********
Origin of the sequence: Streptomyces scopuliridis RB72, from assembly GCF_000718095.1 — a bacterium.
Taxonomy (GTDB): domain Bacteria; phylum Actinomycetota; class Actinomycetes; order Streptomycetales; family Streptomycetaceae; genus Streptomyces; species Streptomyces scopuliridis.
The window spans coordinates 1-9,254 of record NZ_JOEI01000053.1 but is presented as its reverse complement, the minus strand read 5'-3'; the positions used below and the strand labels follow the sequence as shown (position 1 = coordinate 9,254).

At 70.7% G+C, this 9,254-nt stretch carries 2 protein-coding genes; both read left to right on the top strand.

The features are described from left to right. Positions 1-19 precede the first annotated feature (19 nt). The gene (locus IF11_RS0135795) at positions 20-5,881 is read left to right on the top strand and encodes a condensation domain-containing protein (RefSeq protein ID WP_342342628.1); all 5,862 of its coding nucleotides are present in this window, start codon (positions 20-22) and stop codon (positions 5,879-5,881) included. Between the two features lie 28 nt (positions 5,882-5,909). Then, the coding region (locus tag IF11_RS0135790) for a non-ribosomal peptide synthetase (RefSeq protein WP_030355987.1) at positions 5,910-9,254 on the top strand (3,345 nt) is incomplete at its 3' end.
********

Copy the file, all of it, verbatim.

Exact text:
Origin of the sequence: Streptomyces scopuliridis RB72, from assembly GCF_000718095.1 — a bacterium.
Taxonomy (GTDB): domain Bacteria; phylum Actinomycetota; class Actinomycetes; order Streptomycetales; family Streptomycetaceae; genus Streptomyces; species Streptomyces scopuliridis.
The window spans coordinates 1-9,254 of record NZ_JOEI01000053.1 but is presented as its reverse complement, the minus strand read 5'-3'; the positions used below and the strand labels follow the sequence as shown (position 1 = coordinate 9,254).

At 70.7% G+C, this 9,254-nt stretch carries 2 protein-coding genes; both read left to right on the top strand.

The features are described from left to right. Positions 1-19 precede the first annotated feature (19 nt). The gene (locus IF11_RS0135795) at positions 20-5,881 is read left to right on the top strand and encodes a condensation domain-containing protein (RefSeq protein ID WP_342342628.1); all 5,862 of its coding nucleotides are present in this window, start codon (positions 20-22) and stop codon (positions 5,879-5,881) included. Between the two features lie 28 nt (positions 5,882-5,909). Then, the coding region (locus tag IF11_RS0135790) for a non-ribosomal peptide synthetase (RefSeq protein WP_030355987.1) at positions 5,910-9,254 on the top strand (3,345 nt) is incomplete at its 3' end.